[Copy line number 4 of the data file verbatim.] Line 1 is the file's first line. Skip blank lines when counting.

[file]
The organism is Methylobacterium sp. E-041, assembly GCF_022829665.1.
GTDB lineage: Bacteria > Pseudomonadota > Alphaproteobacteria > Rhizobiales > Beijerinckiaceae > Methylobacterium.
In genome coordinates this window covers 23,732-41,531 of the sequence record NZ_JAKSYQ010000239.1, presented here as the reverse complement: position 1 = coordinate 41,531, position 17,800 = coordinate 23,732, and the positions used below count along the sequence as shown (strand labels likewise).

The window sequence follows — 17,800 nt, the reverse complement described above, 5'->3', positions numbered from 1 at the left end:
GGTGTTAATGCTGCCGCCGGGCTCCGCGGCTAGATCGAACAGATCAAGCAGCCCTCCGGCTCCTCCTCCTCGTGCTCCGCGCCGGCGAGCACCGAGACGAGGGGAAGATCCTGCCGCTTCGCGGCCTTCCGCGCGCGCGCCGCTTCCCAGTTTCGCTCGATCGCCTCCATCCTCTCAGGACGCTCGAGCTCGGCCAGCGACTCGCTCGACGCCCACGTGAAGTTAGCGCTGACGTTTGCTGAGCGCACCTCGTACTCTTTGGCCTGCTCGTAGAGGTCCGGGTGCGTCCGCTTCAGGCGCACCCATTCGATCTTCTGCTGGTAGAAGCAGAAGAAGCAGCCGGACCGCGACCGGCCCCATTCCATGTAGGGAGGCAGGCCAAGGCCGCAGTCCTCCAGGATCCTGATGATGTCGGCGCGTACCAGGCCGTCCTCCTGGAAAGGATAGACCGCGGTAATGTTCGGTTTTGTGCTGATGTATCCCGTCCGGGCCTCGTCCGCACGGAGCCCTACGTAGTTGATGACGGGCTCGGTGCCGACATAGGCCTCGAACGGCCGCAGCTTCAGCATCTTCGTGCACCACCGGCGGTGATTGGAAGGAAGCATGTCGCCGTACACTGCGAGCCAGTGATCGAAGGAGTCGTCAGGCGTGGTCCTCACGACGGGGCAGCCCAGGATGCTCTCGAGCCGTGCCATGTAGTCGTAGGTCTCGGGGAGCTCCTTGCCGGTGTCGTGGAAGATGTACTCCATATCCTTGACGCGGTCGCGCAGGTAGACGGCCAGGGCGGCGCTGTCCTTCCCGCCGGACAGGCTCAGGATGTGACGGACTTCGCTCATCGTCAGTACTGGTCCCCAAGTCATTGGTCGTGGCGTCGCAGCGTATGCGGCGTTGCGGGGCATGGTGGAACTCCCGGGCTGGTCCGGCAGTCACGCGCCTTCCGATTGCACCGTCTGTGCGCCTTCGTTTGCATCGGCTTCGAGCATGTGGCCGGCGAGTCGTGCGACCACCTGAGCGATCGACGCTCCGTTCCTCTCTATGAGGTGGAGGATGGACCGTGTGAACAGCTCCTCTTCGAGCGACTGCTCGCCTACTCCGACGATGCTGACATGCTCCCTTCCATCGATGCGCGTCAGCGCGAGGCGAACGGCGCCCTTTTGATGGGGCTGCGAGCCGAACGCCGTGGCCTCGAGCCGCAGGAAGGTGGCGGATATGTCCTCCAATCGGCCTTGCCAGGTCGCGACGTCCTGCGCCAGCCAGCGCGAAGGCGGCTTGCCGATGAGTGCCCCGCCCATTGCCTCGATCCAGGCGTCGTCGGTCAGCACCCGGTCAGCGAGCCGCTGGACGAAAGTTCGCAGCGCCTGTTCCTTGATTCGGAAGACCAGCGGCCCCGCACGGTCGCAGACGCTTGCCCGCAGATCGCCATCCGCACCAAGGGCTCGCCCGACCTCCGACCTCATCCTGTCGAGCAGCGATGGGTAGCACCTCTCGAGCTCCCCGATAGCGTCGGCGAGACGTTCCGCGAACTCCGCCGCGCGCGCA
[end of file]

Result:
The window sequence follows — 17,800 nt, the reverse complement described above, 5'->3', positions numbered from 1 at the left end: